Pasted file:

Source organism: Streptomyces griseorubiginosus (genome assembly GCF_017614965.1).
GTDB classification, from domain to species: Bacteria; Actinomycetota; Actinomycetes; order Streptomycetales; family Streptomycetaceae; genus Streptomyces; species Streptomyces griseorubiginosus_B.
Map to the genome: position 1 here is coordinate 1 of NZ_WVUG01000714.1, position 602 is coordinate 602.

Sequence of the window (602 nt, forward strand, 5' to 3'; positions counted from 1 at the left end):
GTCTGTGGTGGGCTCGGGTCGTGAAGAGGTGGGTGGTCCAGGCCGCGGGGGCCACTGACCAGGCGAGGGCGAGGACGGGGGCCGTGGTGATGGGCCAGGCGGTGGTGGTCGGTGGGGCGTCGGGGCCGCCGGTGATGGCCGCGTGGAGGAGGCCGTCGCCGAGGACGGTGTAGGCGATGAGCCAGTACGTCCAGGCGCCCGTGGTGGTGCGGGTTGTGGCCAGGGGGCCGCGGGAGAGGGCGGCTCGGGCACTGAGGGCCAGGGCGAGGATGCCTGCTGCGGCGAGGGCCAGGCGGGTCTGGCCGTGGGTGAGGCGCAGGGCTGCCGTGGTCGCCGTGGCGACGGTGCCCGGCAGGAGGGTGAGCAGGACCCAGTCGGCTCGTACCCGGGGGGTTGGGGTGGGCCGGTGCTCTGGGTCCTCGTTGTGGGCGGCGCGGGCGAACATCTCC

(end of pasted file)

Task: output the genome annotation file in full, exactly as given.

Source organism: Streptomyces griseorubiginosus (genome assembly GCF_017614965.1).
GTDB classification, from domain to species: Bacteria; Actinomycetota; Actinomycetes; order Streptomycetales; family Streptomycetaceae; genus Streptomyces; species Streptomyces griseorubiginosus_B.
Map to the genome: position 1 here is coordinate 1 of NZ_WVUG01000714.1, position 602 is coordinate 602.

Sequence of the window (602 nt, forward strand, 5' to 3'; positions counted from 1 at the left end):
GTCTGTGGTGGGCTCGGGTCGTGAAGAGGTGGGTGGTCCAGGCCGCGGGGGCCACTGACCAGGCGAGGGCGAGGACGGGGGCCGTGGTGATGGGCCAGGCGGTGGTGGTCGGTGGGGCGTCGGGGCCGCCGGTGATGGCCGCGTGGAGGAGGCCGTCGCCGAGGACGGTGTAGGCGATGAGCCAGTACGTCCAGGCGCCCGTGGTGGTGCGGGTTGTGGCCAGGGGGCCGCGGGAGAGGGCGGCTCGGGCACTGAGGGCCAGGGCGAGGATGCCTGCTGCGGCGAGGGCCAGGCGGGTCTGGCCGTGGGTGAGGCGCAGGGCTGCCGTGGTCGCCGTGGCGACGGTGCCCGGCAGGAGGGTGAGCAGGACCCAGTCGGCTCGTACCCGGGGGGTTGGGGTGGGCCGGTGCTCTGGGTCCTCGTTGTGGGCGGCGCGGGCGAACATCTCC